ING Direct Australia talk banking and content in the future

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Anytime, anywhere banking
By Susan Burchill, staffer. 14 September, 2017
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Launched in Canada in 1997, ING DIRECT was the original fintech disruptor, a digital bank offering simple, customer-centric products and compelling pricing.

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We asked ING DIRECT Australia’s John Arnott - executive director customers, about the road ahead for the banking industry.

Do traditional bankers still have reservations about taking a digital approach?

Yes of course, there are bankers who’ve been banking for 30 years who were probably schooled on the traditional distribution and product models. What I must say though, is there’s an overwhelming view that the world is moving towards simplicity and digitisation. And the customer is now more financially literate than ever. The apathy that customers once had is reducing and customers are more prepared to vote with their feet.

We live in a more socially connected world than ever before – even at ING we see that 40% of our new customer numbers are coming through recommendations.

What are the major changes to come in banking?

Ongoing investment in digitisation will continue. That will flow through in terms of functionality for customers on mobile. While today there is still a mix of online and offline, that skew will continue to go more online. There are three key drivers of that.

Firstly, customers are more prepared and more willing to do these things online because they’ve got more confidence. Secondly, technology is emerging which is giving capability to be able to develop new value propositions. Thirdly, customers are more prepared to deal with online banking, enabled by technology.

Digital is where all the banks are looking, not only as a customer benefit but for operational efficiencies. It’s allowing them to manage their P&Ls accordingly.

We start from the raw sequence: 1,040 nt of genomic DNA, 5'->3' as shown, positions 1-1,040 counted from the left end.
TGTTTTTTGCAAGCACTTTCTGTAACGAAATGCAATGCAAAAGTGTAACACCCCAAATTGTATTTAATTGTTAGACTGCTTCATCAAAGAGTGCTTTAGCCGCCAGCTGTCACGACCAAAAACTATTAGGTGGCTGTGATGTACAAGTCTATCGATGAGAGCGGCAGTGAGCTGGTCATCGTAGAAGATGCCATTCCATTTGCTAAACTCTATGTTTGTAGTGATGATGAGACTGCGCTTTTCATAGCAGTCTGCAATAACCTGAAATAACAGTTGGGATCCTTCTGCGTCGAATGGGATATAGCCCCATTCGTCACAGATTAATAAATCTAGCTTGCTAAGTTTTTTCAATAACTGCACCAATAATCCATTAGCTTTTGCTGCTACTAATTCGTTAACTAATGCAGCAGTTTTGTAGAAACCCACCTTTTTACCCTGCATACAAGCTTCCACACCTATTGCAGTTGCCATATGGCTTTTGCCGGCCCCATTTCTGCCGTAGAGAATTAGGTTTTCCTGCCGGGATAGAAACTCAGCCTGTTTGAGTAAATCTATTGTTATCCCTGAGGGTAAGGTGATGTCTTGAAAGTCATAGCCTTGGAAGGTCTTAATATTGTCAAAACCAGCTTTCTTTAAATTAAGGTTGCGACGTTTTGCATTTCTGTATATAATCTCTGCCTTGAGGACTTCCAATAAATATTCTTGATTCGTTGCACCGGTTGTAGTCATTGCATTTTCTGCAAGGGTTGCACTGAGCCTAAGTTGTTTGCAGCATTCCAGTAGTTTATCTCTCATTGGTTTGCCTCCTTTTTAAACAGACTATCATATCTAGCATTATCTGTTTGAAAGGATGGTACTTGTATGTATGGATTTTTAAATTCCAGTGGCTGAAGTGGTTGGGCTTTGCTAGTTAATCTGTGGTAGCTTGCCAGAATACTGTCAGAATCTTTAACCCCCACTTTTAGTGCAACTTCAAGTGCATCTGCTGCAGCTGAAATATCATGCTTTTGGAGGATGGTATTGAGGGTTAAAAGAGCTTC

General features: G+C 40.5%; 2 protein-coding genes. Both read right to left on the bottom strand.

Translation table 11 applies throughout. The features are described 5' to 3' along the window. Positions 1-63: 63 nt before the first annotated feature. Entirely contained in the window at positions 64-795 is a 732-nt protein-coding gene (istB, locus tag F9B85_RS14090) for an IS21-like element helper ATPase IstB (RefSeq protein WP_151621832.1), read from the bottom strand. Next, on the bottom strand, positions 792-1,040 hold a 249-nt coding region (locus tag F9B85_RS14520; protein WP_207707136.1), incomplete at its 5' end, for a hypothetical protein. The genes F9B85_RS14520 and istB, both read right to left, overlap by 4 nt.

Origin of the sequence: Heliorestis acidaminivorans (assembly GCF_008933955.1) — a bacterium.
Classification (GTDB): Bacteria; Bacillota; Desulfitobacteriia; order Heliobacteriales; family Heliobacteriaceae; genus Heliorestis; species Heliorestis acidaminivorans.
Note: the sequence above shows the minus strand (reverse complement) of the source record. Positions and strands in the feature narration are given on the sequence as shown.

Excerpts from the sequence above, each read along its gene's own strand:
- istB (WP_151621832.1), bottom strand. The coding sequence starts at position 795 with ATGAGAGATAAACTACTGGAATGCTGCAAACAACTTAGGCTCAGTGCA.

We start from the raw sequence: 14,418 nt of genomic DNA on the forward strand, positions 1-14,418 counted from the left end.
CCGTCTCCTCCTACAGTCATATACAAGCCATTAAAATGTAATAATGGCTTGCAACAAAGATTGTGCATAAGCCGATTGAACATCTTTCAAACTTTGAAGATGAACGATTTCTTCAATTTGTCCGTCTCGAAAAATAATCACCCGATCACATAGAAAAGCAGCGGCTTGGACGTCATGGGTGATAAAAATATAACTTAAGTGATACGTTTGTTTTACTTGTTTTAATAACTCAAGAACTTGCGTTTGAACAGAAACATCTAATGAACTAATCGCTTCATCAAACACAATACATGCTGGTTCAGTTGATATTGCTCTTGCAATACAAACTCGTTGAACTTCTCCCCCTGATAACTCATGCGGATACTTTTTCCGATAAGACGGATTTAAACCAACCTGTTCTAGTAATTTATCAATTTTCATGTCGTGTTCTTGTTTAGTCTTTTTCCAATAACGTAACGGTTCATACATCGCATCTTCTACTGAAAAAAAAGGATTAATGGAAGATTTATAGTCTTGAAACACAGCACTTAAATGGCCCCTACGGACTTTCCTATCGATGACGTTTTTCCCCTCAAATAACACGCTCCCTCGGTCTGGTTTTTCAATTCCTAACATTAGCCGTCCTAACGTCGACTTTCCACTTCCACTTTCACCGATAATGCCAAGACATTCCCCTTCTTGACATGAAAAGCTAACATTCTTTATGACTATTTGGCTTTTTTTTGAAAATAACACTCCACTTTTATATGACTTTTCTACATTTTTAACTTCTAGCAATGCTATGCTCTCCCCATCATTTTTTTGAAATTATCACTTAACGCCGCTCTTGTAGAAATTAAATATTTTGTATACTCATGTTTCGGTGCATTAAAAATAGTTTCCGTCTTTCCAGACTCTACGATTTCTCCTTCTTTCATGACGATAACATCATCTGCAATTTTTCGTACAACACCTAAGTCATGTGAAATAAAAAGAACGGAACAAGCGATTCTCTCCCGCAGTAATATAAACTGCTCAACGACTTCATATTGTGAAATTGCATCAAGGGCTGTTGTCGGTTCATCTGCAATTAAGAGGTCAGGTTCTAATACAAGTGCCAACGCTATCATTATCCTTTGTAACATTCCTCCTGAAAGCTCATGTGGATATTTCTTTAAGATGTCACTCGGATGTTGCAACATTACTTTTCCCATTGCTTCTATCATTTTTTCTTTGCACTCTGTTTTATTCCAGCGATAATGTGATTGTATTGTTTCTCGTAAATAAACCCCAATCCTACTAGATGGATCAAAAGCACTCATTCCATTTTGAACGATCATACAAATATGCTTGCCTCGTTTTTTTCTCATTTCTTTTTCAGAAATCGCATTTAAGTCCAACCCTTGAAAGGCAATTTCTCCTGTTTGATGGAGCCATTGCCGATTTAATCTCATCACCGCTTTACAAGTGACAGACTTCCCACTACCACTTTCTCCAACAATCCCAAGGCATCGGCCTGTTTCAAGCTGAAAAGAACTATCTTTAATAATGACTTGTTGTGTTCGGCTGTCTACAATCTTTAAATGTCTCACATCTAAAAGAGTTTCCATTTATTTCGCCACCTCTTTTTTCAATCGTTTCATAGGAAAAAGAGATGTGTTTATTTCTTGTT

With open data coming in a few years’ time, there’s the risk of more new entrants to the market using bots and other technologies, including the concept of deeper integration with non-banking ecosystems. At the end of the day, I believe in the saying “customers need banking not banks”. Banks need to understand the role they play in the ecosystem and learn to partner, as opposed to doing everything themselves.

Banks need to understand the role they play in the ecosystem and learn to partner, as opposed to doing everything themselves.

What are the customer needs driving these changes?

If you look at customer contact, 95% comes through digital/mobile channels and only 5% is via phone. In 15 years you’ve seen that huge swing, because it’s where customers want to do banking. We use this phrase at ING DIRECT: “we need to be here for you anytime, anywhere”, and what customers want “anytime, anywhere” now is online/digital banking as opposed to a call centre.

There is still absolutely a role for the call centre but that role is changing from being transactional to more complex, around service and sales.

Moving forward, it will absolutely be digital first but there will be certain processes, certain products where there is still a need to have a face-to-face conversation and it’s really how banks design for that in a way which is still technology led.

For instance, there is still a concern from a customer point of view about applying for a mortgage online – the big-ticket, highly emotional purchase, probably the second most emotional thing to happen after your wedding day some people say, and you still want to have your hand held.

The opportunity to be able to speak to a human being or look someone in the eyes to get the confidence and to help them through that is something that’s still there, and I think a good example of that is the growth in broker distribution.

ING DIRECT is using technology to create face-to-face, in Germany. It’s all through the concept of Skype or Facetime; you still get that face-to-face connection but you can do it anytime, anywhere, on your sofa in your TV break, so you don’t need to get off your bum and go to your local branch.

What are the biggest areas of opportunity/risks for banks today and how can financial marketers capitalise on the opportunities and avoid the risks?